Exodus 16:13–36, John 6:29–41

Who’s On First? was a comedy routine honed and made famous by the comedy team of Abbot and Costello. It is a masterful—and frustrating—play on words.

Mana ≈ What is it?

How would you like your food—for 40 years, no less—to be named, “what is it?” Imagine teaching a child the language, and how confused the poor child would be when they asked, “what is it?” And the answer was, “exactly” or “yes”.

“What is it?” was a daily food for 40 years. It behaved differently than normal food. 6 days a week it appeared, and on 1 of those days you gathered twice more than you did on the other five days, and it lasted for 2 days, even though that which was gathered on other days rotted. “What is it?” is both a great question and a great answer.

“What is it” was the nourishment of God. It was a daily reminder that they were daily dependent upon God. There was no question that without God’s provision, the Israelites would have been in deep trouble. One would think that after 40 years, especially the children who were raised with it, would have an ingrained understanding and habit that God is the provider. It is reasonable to assume that these same people would not have been self-reliant, independent, or quick to turn away from God. One could make those assumptions. One would be wrong.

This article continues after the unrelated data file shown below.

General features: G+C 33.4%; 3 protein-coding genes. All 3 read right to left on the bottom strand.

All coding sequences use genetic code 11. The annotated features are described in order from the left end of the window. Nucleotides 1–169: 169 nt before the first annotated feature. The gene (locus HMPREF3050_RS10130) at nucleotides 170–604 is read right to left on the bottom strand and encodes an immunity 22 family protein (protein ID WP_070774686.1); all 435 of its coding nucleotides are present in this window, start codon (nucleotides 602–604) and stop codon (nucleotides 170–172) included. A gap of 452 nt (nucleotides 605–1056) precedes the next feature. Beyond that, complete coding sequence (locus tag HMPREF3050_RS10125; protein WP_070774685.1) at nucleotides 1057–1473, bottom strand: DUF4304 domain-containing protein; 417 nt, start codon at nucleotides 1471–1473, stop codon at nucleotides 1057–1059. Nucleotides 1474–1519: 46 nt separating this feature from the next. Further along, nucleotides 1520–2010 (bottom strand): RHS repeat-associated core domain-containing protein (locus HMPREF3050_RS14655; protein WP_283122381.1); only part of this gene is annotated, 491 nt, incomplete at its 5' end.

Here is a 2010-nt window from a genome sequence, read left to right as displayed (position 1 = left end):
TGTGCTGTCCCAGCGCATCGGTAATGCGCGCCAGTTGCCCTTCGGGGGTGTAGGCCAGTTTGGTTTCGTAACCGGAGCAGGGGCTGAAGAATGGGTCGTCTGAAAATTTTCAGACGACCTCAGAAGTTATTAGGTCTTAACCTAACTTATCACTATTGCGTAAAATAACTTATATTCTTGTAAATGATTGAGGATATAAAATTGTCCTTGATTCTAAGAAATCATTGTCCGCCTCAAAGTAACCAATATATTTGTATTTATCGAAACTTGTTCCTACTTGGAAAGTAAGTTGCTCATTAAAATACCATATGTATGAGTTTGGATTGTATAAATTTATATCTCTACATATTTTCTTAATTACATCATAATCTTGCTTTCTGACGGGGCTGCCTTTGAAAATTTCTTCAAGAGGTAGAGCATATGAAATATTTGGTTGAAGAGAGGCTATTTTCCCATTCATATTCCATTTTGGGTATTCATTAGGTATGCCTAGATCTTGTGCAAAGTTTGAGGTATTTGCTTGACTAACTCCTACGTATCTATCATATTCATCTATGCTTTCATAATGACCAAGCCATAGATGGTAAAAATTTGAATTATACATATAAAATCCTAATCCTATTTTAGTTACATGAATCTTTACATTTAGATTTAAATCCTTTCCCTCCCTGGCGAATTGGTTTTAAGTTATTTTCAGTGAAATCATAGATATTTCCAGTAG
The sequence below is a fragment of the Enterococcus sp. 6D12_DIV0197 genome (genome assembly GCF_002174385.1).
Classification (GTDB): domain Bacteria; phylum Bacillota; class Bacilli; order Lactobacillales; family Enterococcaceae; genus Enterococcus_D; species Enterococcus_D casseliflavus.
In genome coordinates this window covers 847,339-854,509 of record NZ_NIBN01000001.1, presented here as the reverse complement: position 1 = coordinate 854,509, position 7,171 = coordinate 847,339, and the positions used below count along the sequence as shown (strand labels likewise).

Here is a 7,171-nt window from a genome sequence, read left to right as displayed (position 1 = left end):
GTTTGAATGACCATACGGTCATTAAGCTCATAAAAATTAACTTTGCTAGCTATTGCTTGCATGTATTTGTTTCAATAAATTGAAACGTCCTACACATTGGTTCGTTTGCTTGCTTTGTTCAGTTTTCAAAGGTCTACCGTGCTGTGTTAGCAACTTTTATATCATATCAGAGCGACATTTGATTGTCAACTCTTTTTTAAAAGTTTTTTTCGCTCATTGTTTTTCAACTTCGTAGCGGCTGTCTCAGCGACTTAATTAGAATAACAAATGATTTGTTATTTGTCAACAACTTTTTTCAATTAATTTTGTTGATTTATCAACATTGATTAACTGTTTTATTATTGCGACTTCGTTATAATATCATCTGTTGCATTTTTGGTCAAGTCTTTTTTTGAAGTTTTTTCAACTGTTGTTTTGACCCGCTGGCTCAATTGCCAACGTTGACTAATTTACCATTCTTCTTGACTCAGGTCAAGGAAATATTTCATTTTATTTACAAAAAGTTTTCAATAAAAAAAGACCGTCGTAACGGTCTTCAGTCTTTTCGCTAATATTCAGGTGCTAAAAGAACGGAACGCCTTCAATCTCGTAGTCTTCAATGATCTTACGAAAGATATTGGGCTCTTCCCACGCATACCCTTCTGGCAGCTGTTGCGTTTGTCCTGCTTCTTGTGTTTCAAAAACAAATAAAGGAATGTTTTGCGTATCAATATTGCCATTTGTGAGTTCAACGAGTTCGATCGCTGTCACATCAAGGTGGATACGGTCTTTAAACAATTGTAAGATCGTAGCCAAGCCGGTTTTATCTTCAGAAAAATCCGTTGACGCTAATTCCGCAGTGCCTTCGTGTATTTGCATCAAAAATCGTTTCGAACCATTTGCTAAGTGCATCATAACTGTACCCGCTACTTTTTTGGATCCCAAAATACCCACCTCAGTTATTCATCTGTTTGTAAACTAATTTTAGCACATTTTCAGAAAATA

“What is it” wasn’t just a question regarding the food, it was also a philosophical question. “What is it” defined the patterns of the Israelites. In so doing, it placed the Israelites in the context of God. “What is it” defined what it means to eat from the table of God.

“What is it” also is fitting when it comes to the Bread of Heaven—Jesus. There have been many theological arguments over what exactly is Communion. When we “eat of the body” and “drink of the blood”, is it literal, spiritual, symbolic, mere ritual, a mystery…what is it?

1) Does “what is it” drive you a little crazy? Do you need to have an answer?

2) Why is it important to allow “what is it” with our walk with God?

3) When we think of “manna”, we don’t think of “what is it”. What other little things are we missing when we read the Scriptures?